Pennsylvania Governor Signs Pension Reform into Law

By John Iekel • June 13, 2017 • 0 Comments
Pennsylvania Gov. Tom Wolf (D) on June 12 signed into law Senate Bill 1, a measure that provides new state employees hired after Jan. 1, 2019, including teachers, with three retirement benefits from which they can choose.

The state senate had passed the bill on June 5; three days later the Pennsylvania House of Representatives followed suit.

The retirement benefits from which new state employees hired after Jan. 1, 2019 can choose are:

1. a side-by-side hybrid DB/DC plan under which for teachers, the split is 5.5% of compensation to the DB and 2.75% to the DC (this is the default option if the employee makes no choice);
2. a side-by-side hybrid DB/DC plan, under which for teachers the split is 4.5% of compensation to the DB and 3.0% to the DC; or
3. a standalone DC-only plan, under which teachers would contribute 7.5% of compensation, employers would contribute 2% and additional voluntary contributions would be allowed.

Provider selection for local 403(b) plans remains at the discretion of school districts. The only selection requirements the new law outlines for local 403(b) or 457 plan providers is that they (1) are not also providers to the state DC plan; and (2) are able to provide school districts with the information referenced by section 8411.1 of the measure.

Wolf hailed the measure as “yet another demonstration that by working across party lines and branches of government, we can address important issues,” and termed pension reform a success.

A press release from Wolf’s office notes that SB 1 “received strong bipartisan support,” and not just in Harrisonburg. Pennsylvania School Boards Associations Assistant Executive Director for Public Policy John M. Callahan said, “The intent of Senate Bill 1 is to place our future employees’ retirement system on a viable path that will reduce investment risk by 53% or $15.5 billion over time. This plan protects taxpayers from jarring tax increases and/or draconian program cuts. Senate Bill 1 ensures that our schools will have a retirement plan that is both competitive and sustainable.” It also noted that in a joint statement, Allegheny Conference on Community Development CEO Dennis Yablonsky, Greater Philadelphia Chamber of Commerce President and CEO Rob Wonderling and Pennsylvania Chamber of Business and Industry President and CEO Gene Barr said, “Passage of this bill would mitigate more risk than any other state that has recently enacted pension reform. We believe this to be historic and meaningful legislation, and we give it our unqualified and enthusiastic support.”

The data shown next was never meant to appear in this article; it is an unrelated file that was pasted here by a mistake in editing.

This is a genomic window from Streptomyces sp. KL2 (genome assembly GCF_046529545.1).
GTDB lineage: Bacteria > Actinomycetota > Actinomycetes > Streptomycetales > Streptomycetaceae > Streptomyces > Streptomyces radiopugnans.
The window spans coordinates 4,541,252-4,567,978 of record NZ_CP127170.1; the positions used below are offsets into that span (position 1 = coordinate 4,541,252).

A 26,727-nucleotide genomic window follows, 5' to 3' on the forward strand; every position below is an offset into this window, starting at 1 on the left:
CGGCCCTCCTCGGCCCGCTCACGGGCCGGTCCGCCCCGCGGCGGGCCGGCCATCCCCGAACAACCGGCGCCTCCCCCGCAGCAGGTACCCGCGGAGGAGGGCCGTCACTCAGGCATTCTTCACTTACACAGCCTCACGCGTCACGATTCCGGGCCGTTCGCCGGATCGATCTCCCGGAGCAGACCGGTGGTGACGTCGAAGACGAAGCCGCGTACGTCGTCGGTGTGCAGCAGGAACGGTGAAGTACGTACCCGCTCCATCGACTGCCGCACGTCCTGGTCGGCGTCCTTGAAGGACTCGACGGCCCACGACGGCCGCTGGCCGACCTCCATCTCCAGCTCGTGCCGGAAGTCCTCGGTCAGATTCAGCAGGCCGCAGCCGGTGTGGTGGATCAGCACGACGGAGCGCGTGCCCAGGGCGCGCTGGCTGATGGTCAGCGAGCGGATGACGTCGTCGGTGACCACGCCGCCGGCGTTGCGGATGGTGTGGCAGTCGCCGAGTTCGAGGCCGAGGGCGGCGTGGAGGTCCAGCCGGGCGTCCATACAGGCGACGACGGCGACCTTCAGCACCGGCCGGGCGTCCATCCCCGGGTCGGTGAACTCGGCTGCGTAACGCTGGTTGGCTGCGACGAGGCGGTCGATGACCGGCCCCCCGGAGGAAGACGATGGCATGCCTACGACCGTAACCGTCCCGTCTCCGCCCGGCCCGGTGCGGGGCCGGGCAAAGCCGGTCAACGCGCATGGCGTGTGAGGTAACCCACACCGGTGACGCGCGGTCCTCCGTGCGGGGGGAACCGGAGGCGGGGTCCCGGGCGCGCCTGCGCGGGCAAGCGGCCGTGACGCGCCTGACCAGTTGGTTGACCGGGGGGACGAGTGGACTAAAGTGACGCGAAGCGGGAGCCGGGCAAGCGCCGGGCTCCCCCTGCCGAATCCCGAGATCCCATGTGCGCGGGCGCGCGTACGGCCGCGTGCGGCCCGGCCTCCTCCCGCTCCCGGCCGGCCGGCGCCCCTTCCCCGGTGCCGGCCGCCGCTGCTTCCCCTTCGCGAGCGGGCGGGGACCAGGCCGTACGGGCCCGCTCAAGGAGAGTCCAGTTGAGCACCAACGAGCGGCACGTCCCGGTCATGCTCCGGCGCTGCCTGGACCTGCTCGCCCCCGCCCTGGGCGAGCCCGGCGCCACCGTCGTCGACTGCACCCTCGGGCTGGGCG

Barr also said that the Pennsylvania Chamber believes that the measure “will put the state pension systems on a better path to stability and sustainability. This legislation also provides for more steady and predictable funding from taxpayers, which will help establish more structurally sound systems and lead to less uncertainty for current and future school and state employees.”

The Pew Charitable Trust also expressed support for SB 1 “because it would build upon previous legislation to achieve full funding of the state’s pension system, lower costs and significantly reduce risk for taxpayers, and preserve a path to retirement for skilled public workers.” Pew went on to say that its analysis indicates that SB 1 will saves the state $5 billion to $20 billion over 30 years, “depending on investment performance.”